The classification of salivary gland carcinomas has become increasingly specific over the last decade with the definition of new tumor types, documentation of novel molecular and immunohistochemical findings, and development of more refined diagnostic criteria. In this setting, it is unclear how many salivary tumors still cannot be easily categorized-and whether such tumors represent undifferentiated malignancies or include additional definable entities. Relying largely on current classification schemes and contemporary immunohistochemical panels, we reassessed salivary tumors previously diagnosed as adenocarcinoma, not otherwise specified (ACA NOS) from 2 large academic medical centers. Fifty-seven ACA NOS (72%) could be reclassified as more specific entities including 31 salivary duct carcinomas (39%), 7 polymorphous adenocarcinomas (9%), 5 epithelial-myoepithelial carcinomas (6%), 4 myoepithelial carcinomas (5%), 4 secretory carcinomas (5%), 1 acinic cell carcinoma (1%), 1 basal cell adenocarcinoma (1%), 1 intraductal carcinoma (1%), and 1 clear cell carcinoma (1%) as well as 2 metastatic squamous cell carcinomas (3%). Of reclassified cases, 21 (37%) represented variant histologies within these categories. ACA NOS comprised 11% of salivary malignancies before reclassification, but only 4% after reclassification. The remaining 22 ACA NOS demonstrated heterogeneous features, with an association between histologic grade and clinical outcome. In effect, ACA NOS is becoming a bygone entity as modern classification schemes and ancillary techniques now permit more specific typing of a majority of these tumors, potentially facilitating more specific prognostication and treatment. Additional distinctive entities such as mucinous adenocarcinoma may still be definable within the ACA NOS category.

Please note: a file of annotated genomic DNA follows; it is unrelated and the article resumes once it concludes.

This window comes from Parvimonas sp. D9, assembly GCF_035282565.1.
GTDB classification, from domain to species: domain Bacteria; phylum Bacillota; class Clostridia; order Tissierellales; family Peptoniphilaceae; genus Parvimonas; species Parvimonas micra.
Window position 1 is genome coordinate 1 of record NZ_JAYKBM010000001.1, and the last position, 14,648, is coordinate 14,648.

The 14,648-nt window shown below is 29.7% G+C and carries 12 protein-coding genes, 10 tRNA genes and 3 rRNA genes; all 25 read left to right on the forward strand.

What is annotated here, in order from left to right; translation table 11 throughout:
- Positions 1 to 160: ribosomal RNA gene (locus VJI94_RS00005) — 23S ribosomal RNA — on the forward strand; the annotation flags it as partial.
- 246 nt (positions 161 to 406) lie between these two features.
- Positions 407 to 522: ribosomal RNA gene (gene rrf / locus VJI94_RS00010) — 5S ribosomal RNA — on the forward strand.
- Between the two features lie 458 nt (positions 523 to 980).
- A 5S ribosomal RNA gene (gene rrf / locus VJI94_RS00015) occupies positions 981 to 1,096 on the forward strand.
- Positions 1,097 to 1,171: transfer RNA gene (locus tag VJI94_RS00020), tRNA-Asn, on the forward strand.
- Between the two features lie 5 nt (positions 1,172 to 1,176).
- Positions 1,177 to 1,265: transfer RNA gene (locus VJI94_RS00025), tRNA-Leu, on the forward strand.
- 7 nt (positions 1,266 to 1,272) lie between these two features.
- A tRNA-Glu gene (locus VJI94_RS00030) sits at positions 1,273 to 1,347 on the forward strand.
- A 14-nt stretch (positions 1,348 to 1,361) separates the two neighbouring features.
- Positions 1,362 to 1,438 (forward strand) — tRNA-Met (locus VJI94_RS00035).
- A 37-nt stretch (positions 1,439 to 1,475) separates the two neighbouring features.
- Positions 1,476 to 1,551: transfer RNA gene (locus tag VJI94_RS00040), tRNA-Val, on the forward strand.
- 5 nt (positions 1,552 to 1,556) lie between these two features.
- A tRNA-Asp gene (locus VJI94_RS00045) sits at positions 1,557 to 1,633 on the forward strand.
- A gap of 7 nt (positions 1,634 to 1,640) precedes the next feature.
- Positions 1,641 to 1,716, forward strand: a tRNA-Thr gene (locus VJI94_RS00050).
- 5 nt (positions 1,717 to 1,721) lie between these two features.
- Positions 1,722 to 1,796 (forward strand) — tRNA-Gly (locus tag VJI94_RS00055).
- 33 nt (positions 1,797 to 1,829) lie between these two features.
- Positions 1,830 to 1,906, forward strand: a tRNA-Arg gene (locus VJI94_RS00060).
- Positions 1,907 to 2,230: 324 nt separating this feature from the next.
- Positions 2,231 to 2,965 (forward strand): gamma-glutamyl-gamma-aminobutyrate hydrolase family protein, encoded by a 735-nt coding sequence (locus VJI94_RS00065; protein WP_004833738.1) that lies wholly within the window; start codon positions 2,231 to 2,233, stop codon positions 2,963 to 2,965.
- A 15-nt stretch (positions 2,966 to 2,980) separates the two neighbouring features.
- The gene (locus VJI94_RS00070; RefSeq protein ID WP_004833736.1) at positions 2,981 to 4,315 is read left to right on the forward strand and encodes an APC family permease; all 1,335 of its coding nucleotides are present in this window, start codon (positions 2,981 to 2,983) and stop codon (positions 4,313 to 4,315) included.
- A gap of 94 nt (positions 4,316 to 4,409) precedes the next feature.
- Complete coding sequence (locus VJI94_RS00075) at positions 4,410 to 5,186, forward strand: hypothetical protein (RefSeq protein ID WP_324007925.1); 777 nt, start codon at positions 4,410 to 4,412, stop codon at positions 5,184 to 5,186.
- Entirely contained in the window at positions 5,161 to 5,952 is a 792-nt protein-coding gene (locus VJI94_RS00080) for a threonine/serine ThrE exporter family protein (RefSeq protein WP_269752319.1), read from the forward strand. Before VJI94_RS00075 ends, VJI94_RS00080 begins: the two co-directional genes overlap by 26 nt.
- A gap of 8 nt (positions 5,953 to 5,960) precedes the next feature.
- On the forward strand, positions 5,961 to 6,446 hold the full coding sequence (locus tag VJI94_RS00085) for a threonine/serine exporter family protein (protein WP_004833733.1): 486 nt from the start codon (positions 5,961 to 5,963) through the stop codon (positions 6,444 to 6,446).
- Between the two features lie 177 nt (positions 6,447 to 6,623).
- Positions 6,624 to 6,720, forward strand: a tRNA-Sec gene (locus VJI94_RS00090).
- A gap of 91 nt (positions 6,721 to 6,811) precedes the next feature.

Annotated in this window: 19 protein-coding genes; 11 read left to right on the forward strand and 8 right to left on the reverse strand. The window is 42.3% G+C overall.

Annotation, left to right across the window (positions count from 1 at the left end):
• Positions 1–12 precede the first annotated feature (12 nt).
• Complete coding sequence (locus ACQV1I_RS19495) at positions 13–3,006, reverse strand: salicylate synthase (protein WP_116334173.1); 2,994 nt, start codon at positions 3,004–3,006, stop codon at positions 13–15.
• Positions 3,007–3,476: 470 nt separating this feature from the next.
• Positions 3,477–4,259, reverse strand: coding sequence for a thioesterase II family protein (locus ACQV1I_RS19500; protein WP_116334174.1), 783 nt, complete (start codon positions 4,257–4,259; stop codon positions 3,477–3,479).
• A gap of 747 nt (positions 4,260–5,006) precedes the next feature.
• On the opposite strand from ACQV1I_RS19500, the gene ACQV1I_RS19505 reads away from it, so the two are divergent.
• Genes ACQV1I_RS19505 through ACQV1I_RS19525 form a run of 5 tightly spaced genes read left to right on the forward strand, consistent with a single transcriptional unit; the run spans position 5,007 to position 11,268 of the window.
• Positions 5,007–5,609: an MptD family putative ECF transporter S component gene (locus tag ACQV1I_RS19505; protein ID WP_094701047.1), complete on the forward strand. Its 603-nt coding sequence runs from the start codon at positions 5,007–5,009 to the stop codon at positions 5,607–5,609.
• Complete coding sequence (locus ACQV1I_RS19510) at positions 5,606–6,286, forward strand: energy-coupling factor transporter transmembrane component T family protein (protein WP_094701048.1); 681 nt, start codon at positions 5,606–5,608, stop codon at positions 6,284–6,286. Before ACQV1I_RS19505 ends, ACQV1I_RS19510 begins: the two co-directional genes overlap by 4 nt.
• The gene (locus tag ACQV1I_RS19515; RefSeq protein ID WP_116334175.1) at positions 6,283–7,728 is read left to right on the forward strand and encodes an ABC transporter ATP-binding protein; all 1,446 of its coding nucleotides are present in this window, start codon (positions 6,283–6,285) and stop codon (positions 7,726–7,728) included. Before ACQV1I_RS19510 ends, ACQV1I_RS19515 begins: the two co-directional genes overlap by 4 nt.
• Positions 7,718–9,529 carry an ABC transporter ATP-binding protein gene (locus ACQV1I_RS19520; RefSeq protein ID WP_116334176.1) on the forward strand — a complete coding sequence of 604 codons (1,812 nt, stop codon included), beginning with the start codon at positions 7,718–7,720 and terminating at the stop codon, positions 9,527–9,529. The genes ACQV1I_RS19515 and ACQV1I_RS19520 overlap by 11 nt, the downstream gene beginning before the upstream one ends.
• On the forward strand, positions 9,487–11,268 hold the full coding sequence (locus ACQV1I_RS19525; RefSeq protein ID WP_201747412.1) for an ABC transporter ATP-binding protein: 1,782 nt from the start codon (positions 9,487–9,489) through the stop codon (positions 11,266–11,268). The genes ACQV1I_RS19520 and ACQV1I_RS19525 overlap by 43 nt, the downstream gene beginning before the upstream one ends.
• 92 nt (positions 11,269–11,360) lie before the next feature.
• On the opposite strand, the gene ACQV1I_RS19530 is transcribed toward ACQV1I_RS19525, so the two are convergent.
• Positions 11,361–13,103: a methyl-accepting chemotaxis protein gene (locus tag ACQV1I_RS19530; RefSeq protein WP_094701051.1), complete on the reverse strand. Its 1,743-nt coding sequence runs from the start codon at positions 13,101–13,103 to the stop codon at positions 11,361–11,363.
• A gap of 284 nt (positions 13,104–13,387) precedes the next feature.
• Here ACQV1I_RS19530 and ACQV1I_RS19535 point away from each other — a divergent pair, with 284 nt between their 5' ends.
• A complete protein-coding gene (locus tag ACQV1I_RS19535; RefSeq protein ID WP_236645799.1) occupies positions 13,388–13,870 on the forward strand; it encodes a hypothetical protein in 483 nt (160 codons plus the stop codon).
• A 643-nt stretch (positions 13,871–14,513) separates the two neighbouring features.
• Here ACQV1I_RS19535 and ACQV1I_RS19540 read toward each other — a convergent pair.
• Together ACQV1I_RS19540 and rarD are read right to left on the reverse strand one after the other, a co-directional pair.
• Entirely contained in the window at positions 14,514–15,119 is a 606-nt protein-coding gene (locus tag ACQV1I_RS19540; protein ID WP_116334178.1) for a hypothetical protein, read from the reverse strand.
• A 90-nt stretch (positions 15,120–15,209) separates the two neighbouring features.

- Adenocarcinoma not otherwise specified
- Polymorphous adenocarcinoma
- Salivary duct carcinoma
- Salivary gland neoplasms
- Secretory carcinoma
ASJC Scopus subject areas
- Pathology and Forensic Medicine